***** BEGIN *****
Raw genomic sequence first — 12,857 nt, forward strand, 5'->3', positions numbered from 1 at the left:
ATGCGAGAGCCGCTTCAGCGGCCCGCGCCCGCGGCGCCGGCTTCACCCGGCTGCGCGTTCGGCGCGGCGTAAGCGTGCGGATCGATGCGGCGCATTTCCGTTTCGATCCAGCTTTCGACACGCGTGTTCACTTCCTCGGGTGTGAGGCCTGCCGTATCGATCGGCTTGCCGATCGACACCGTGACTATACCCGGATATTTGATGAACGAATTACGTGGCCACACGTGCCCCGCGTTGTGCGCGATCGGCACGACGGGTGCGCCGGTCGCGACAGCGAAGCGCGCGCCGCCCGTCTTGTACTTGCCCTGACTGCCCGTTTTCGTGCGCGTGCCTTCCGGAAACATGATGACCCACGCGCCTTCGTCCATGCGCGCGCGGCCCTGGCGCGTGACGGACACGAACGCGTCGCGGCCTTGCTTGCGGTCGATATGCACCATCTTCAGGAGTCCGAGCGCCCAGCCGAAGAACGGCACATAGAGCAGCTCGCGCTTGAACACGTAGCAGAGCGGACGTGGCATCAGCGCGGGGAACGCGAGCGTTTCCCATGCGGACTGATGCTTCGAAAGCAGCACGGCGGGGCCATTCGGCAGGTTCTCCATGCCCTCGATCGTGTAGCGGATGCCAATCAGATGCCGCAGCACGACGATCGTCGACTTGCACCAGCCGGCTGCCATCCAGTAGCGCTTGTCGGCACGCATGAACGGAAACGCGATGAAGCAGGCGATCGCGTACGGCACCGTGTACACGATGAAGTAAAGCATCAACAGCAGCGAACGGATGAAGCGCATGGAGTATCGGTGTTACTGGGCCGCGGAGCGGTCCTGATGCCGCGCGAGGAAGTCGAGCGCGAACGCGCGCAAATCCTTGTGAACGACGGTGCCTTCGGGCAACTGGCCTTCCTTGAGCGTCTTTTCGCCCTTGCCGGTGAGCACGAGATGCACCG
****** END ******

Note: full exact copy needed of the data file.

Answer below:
Raw genomic sequence first — 12,857 nt, forward strand, 5'->3', positions numbered from 1 at the left:
ATGCGAGAGCCGCTTCAGCGGCCCGCGCCCGCGGCGCCGGCTTCACCCGGCTGCGCGTTCGGCGCGGCGTAAGCGTGCGGATCGATGCGGCGCATTTCCGTTTCGATCCAGCTTTCGACACGCGTGTTCACTTCCTCGGGTGTGAGGCCTGCCGTATCGATCGGCTTGCCGATCGACACCGTGACTATACCCGGATATTTGATGAACGAATTACGTGGCCACACGTGCCCCGCGTTGTGCGCGATCGGCACGACGGGTGCGCCGGTCGCGACAGCGAAGCGCGCGCCGCCCGTCTTGTACTTGCCCTGACTGCCCGTTTTCGTGCGCGTGCCTTCCGGAAACATGATGACCCACGCGCCTTCGTCCATGCGCGCGCGGCCCTGGCGCGTGACGGACACGAACGCGTCGCGGCCTTGCTTGCGGTCGATATGCACCATCTTCAGGAGTCCGAGCGCCCAGCCGAAGAACGGCACATAGAGCAGCTCGCGCTTGAACACGTAGCAGAGCGGACGTGGCATCAGCGCGGGGAACGCGAGCGTTTCCCATGCGGACTGATGCTTCGAAAGCAGCACGGCGGGGCCATTCGGCAGGTTCTCCATGCCCTCGATCGTGTAGCGGATGCCAATCAGATGCCGCAGCACGACGATCGTCGACTTGCACCAGCCGGCTGCCATCCAGTAGCGCTTGTCGGCACGCATGAACGGAAACGCGATGAAGCAGGCGATCGCGTACGGCACCGTGTACACGATGAAGTAAAGCATCAACAGCAGCGAACGGATGAAGCGCATGGAGTATCGGTGTTACTGGGCCGCGGAGCGGTCCTGATGCCGCGCGAGGAAGTCGAGCGCGAACGCGCGCAAATCCTTGTGAACGACGGTGCCTTCGGGCAACTGGCCTTCCTTGAGCGTCTTTTCGCCCTTGCCGGTGAGCACGAGATGCACCG